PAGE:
Make sure you understand the lease agreement
Have you sought professional advice on your lease agreement? Simons states, “Employ a property professional to negotiate your lease. How long are you committing yourself to staying there? What are the terms of the rent review? If you’re aiming to generate income through the property, e.g. by opening a café, does your lease allow for that? Remember, it’s all up for negotiation.”
Simon is frequently asked questions relating to a landlord doing something unexpected. “We get asked, ‘Why is the landlord making us pay for the roof?’ or ‘Why is the landlord kicking us out?’ and so on. Quite often, the confusion is because the charity doesn’t understand the lease agreement it has.”
Get advice on your rent review
Do you know what to expect from future rent reviews? Ideally, get advice about the rent review when you’re first signing up for a lease. Simon comments, “We often see charities stuck in a property they can’t afford. They started off with a low rent as a sweetener from the landlord, which then got significantly increased. If you’re in an up-and-coming area, could the rent increase significantly in the future? You may be able to negotiate a discount on market rate for future rent reviews, but if so, it needs to be in your lease agreement. You also don’t want to end up spending money to bring the property up to standard, only to end up then paying increased rent for it as a result.”
If you’re negotiating a rent review on an existing property that you’re renting, have you scrutinised the Terms and Conditions (T&Cs) of the lease? Is the rent review based on the property as it stands today, or is it based on the property now that you or the landlord has spent money improving it?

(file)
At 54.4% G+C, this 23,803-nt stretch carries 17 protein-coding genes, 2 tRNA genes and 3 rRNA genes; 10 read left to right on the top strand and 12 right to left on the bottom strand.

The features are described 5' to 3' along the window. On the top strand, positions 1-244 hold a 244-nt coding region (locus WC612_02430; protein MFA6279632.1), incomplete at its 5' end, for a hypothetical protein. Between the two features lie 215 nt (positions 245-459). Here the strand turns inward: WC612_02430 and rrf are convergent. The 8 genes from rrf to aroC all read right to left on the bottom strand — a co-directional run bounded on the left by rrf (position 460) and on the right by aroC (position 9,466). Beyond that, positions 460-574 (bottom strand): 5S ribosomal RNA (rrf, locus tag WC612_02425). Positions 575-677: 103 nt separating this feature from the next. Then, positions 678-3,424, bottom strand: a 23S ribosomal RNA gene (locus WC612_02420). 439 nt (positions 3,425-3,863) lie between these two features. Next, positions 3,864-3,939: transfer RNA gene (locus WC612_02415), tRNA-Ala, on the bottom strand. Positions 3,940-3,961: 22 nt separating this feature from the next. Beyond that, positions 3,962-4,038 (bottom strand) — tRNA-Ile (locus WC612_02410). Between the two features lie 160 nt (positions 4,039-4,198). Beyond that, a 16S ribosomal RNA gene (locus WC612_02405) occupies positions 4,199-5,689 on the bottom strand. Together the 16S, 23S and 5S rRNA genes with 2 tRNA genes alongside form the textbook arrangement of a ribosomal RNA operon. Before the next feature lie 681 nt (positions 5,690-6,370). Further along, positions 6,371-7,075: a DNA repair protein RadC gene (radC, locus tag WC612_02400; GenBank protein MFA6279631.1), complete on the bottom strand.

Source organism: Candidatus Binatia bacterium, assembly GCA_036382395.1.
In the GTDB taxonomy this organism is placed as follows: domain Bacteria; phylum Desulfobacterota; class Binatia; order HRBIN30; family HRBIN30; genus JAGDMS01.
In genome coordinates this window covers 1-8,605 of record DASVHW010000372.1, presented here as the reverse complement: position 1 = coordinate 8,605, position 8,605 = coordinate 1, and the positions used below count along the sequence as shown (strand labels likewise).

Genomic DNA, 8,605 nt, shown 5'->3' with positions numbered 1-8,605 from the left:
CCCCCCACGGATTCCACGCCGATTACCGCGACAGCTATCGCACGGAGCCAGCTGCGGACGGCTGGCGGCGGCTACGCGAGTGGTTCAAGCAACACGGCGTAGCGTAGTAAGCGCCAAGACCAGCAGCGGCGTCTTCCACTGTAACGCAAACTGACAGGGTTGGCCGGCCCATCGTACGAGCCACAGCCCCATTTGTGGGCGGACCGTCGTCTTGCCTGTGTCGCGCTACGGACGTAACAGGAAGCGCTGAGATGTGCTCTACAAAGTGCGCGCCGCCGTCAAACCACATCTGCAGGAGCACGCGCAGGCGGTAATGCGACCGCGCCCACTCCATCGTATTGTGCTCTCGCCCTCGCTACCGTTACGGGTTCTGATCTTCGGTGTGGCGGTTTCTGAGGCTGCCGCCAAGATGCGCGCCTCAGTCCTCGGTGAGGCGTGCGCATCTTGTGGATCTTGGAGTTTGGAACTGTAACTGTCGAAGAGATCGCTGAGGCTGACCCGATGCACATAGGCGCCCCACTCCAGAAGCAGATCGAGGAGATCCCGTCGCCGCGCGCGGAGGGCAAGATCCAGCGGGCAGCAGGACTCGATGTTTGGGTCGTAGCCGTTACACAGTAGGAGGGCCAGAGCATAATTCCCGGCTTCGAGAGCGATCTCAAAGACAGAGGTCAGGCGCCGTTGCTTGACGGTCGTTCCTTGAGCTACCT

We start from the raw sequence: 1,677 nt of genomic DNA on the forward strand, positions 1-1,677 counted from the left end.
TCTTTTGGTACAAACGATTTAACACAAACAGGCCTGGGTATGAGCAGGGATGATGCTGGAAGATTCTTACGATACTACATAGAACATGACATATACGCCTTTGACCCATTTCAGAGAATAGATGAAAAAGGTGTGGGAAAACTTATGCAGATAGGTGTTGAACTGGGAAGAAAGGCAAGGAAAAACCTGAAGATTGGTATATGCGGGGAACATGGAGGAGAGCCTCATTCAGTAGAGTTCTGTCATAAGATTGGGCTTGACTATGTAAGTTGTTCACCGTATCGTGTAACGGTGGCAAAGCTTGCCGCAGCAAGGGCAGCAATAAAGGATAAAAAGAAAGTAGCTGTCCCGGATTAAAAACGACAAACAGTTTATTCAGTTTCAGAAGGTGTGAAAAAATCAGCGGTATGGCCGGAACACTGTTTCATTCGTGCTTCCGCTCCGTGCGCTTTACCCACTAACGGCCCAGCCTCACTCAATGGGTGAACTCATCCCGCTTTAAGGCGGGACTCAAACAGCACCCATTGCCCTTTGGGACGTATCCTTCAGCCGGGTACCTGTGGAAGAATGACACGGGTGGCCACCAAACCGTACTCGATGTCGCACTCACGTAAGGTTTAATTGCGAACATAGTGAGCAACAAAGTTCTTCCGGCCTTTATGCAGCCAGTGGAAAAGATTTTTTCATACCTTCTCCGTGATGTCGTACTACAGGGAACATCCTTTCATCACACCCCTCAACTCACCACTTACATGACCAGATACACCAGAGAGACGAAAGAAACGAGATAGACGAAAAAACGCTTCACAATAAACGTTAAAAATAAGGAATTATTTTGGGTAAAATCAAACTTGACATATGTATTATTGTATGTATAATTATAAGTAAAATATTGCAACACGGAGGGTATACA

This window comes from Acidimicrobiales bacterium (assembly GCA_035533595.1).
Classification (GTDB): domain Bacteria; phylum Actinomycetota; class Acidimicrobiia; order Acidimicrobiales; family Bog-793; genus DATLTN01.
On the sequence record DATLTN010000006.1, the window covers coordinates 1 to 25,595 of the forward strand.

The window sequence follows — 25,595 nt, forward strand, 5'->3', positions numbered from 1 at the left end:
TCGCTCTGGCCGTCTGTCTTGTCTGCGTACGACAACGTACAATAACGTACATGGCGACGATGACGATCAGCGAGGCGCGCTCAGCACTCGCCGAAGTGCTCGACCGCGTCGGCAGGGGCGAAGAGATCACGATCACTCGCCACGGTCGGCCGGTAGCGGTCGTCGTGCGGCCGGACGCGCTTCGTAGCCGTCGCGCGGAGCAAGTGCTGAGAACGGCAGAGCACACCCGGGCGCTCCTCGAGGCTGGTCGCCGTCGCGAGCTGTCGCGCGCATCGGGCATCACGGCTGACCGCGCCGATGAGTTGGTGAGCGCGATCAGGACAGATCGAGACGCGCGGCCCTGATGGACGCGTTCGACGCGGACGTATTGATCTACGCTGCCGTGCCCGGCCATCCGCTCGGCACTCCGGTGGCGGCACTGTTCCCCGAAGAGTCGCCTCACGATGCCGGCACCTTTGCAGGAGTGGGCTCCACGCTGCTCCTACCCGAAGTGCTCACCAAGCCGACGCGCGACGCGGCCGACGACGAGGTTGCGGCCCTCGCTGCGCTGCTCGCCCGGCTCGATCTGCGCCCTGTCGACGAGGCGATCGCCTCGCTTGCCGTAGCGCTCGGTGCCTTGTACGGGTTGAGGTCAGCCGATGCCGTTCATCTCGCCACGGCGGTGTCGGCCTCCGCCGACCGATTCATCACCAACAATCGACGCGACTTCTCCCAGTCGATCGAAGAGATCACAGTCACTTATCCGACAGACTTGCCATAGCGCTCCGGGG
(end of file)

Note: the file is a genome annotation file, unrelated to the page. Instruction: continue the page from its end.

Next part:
Plan for the end of the lease
Simon states, “At the end of the lease, the tenant has responsibilities. Those will be set out in the lease.” Do you know what you’re signing up for? Will you need to leave the property in as good a condition as it was when you took it on, or better? If you don’t, will you be responsible for continuing to pay rent? At least a year before the end of the lease, read through the agreement and take advice. Can the landlord put a ‘to let’ board on the building? If so, how are you going to communicate that to staff and customers so that it doesn’t come as a shock?
If you wish to find out more about The Ethical Property Foundation please visit their website at www.propertyhelp.org.
The guidance provided on this page is the view of The Ethical Property Foundation. Nothing in this article constitutes advice or a recommendation and professional advice should be taken before any course of action is pursued. Links to external providers should not be considered a recommendation or endorsement of those providers’ products and/or services.